On June 7, Nevada Governor Brian Sandoval joined with four other bipartisan state governors in signing a letter asking for federal support for state- and local-level initiatives to address the nationwide opioid crisis.

As reported in the Las Vegas Review-Journal, the letter was addressed to House Speaker Paul Ryan (R-WI) and House Minority Leader Nancy Pelosi, (D-CA).

Along with Sandoval, the letter was also signed by Governor Steve Bullock (D-MT), Charlie Backer (R-MA), and Kate Brown (D-OR).

The governors expressed support for nine health-care-related bills introduced in the House, including the Preventing Overdoses While in Emergency Rooms (POWER) Act, which would mandate follow-up care for patients admitted to emergency rooms for an overdose, and the Eliminating Opioid Related Infectious Diseases Act of 2018, which would expand the Centers for Disease Control and Prevention’s injection drug use infection surveillance program.

Lincoln County Sheriff Kerry Lee commented that he strongly favors what the governors are seeking.

“We might not have a high rate of opioid abuse in the county, but it can and does happen. It’s nothing like it is in the midwest, but we are seeing the effects of it in Nevada to some degree. Attorney General Adam Laxalt has been working on it as well. Nationwide, it is nothing short of an epidemic. It seems like every meeting or training I go to, they talk about it. Lincoln County just hasn’t seen a large influx of these things yet.”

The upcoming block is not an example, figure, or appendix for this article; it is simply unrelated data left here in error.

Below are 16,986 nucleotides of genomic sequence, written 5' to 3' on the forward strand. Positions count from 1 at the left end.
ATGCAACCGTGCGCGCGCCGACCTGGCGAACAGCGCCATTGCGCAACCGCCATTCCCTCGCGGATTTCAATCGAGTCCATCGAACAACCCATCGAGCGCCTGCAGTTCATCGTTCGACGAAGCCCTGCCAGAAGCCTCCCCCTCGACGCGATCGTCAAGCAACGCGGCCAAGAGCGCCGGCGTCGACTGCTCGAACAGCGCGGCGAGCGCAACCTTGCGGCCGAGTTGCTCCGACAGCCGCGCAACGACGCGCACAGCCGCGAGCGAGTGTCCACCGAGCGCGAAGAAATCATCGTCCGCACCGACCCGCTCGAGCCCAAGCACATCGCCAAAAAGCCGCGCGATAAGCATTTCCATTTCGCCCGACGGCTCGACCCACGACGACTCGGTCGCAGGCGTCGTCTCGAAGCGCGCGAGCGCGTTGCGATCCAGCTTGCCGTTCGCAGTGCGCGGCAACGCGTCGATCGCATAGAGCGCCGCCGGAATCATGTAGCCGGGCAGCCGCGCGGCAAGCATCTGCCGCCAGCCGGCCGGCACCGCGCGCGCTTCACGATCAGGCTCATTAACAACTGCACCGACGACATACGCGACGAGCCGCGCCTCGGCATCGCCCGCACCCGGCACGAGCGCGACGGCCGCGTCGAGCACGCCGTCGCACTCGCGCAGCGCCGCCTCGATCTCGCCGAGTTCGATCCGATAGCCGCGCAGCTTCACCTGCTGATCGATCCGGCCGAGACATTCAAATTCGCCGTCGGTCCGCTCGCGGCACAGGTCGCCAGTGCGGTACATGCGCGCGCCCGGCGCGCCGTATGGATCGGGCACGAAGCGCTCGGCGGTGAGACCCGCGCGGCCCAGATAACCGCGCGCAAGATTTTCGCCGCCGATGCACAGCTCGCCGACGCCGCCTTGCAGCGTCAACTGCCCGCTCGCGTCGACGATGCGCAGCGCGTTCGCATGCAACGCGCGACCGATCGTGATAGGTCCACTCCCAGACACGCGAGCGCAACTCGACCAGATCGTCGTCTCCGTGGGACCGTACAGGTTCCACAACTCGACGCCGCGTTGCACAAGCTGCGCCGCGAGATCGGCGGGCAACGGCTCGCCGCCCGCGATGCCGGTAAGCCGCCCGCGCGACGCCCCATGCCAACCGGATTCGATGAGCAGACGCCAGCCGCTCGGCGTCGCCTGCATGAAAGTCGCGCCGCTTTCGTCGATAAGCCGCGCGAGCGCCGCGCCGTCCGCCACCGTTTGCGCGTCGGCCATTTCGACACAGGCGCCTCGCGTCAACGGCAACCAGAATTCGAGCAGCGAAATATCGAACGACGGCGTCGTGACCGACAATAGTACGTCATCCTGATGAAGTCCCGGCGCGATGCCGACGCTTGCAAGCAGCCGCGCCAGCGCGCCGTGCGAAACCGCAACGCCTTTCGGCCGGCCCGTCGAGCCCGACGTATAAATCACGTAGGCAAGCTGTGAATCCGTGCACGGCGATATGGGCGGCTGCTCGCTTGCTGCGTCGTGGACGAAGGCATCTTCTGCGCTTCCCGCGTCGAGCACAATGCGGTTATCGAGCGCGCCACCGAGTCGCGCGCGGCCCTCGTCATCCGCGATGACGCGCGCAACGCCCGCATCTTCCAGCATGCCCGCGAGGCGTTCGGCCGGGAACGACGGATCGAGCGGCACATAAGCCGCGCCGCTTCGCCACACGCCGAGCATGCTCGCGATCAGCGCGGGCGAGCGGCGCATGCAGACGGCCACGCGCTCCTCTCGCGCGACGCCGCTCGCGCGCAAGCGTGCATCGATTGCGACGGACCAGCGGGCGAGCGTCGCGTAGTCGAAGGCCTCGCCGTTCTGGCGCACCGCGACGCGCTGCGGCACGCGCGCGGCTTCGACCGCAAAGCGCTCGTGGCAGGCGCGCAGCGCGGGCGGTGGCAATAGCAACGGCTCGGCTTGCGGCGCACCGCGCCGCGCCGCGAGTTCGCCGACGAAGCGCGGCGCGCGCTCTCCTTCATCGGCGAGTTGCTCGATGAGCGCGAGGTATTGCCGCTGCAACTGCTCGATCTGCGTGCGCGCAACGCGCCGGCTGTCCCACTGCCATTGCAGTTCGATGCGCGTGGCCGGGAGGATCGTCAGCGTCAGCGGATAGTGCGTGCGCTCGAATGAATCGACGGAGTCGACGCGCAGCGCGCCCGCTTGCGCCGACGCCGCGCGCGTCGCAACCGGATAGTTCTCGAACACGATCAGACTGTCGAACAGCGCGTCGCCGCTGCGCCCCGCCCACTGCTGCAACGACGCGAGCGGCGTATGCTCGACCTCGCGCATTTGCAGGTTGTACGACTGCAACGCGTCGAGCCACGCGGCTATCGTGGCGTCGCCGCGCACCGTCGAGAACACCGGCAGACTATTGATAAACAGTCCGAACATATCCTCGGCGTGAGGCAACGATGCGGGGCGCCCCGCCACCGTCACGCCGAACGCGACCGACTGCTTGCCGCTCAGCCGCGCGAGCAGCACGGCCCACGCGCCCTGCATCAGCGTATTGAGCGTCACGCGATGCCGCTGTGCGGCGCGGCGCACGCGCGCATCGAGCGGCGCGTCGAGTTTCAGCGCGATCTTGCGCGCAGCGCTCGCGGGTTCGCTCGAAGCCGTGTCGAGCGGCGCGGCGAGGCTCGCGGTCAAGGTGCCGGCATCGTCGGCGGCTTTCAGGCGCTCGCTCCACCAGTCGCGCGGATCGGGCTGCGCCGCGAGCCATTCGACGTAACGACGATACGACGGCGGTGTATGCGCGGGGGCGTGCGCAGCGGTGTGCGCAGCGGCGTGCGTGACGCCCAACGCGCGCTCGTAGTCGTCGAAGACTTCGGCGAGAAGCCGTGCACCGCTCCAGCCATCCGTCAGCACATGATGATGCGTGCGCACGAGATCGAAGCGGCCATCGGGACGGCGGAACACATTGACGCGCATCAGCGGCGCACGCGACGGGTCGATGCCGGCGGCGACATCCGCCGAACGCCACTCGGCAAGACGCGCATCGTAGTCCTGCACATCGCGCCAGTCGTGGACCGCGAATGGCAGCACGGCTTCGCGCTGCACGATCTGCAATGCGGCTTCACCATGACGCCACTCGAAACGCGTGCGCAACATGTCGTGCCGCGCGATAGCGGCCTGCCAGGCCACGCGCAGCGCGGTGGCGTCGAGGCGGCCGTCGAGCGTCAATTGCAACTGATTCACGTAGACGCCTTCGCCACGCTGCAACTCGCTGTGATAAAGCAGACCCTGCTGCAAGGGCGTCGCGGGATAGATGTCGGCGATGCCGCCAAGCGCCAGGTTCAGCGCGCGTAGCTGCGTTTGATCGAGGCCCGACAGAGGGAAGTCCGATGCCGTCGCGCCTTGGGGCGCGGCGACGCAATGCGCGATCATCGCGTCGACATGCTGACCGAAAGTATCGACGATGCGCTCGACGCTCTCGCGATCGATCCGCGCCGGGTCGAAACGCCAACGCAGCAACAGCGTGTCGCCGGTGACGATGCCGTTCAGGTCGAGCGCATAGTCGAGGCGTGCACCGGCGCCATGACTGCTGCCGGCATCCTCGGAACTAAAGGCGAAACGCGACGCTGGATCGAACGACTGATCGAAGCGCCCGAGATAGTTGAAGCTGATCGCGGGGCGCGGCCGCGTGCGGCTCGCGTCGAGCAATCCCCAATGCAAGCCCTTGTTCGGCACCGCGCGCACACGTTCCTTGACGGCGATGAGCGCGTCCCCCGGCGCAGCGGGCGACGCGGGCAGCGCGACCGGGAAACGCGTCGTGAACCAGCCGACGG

Nevertheless, he noted, “It has gotten to the point where all my sheriff’s patrol officers, probably starting in the next week or so, will be issued NARCAN.”

NARCAN® (naloxone HCl) nasal spray is the first and only FDA-approved nasal form of naloxone for the emergency treatment of a known or suspected opioid overdose. It counteracts the life-threatening effects of opioid overdose.

Lee said, “We are going to be issuing these items to first responders to be given to a suspected opioid overdose patient, whether heroin, prescription opioid, or whatever. I think this might also be recommended for EMS personnel also.”

He said the patient will still have to be taken to the hospital. “Sometimes a person on an overdose can go into respiratory failure, stop breathing, and die.”

He referenced a case in early May, involving a northbound truck driver on Highway 93, near Pioche, who overdosed on prescription opioids and died on the side of the road.

“This was not reported in the press at the time,” he said, “because we couldn’t confirm that it was an opioid overdose, but the subsequent autopsy showed that it was. It was first reported as an overdue freight truck and NHP later located him on the road. We conducted a coroner’s investigation.”

Lee said he thought the letter asking for federal support for state- and local- level initiatives would mean helping cover the expense the opioid epidemic could potentially be. “Back in the Midwest, where these things happen on a daily basis in small counties, it could literally break the budget. If autopsies would be done on everyone, the expense incurred would be overwhelming. If Lincoln County had even a few of those every month, we would blow through our budget.”

He said he thought that funding is also being sought for more counseling and rehab. “It’s likely to be aimed at a wide range of help, from first responders with NARCAN, to rehab and working with doctors and hospitals.”

He mentioned that in the state of Ohio, rehab programs are being conducted even in the jails.